Two 15-year-old boys were using matches to light leaves on fire in the back yard. The fire got out of control very quickly and ended up damaging a barn that belonged to the neighbor. The boys participated in diversion and were able to learn more about the crime of arson and its many consequences. They were also able to hear from the neighbor and understand the distress that the neighbor faced over the damaged barn. Both of the boys told diversion staff that they were unaware of the dangers of fire before participating in diversion and now are able to make better choices because of what they learned during the process.
From a parent of a child who made a bad decision…
My first reaction to having my 10-year-old son be involved in the mandatory Juvenile Firesetter’s Intervention & Prevention Program was, “Wow, they really care about my son’s well being .” My son has mild ADHD and sometimes his literal understanding of things gets in his way, but the staff person assigned to our case was so patient with his questions, nurturing in how they reprimanded him, and very professional, organized and thorough in the presentation of the educational meetings.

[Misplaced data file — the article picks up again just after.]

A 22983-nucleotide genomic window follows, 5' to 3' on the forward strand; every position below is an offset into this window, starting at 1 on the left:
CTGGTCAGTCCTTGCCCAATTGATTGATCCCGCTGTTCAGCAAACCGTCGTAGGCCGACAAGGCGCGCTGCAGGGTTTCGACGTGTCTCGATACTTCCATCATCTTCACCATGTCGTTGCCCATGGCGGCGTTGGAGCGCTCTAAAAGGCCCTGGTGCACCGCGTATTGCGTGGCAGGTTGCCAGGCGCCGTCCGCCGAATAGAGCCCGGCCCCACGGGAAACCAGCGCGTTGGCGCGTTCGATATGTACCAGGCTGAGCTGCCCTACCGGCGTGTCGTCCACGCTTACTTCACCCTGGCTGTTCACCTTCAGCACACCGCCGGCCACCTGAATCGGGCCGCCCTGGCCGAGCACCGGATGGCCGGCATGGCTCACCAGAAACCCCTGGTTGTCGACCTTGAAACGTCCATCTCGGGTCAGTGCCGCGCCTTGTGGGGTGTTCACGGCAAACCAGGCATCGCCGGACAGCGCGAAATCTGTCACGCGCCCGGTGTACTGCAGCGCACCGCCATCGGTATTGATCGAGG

My son was with a neighborhood buddy when his fire incident occurred so they were in the program together. Although I was shocked about the situation, I realized that being part of starting a fire, though not actually being the one to initiate the action, was just as wrong . My son tends to follow, than to lead when it comes to getting into mischief at times. Beware that although you may think your child is the wiser, peer pressure is powerful. Be careful who your child considers a role model. The videos we saw were right on target when it exemplified how peers can influence good and bad decision making.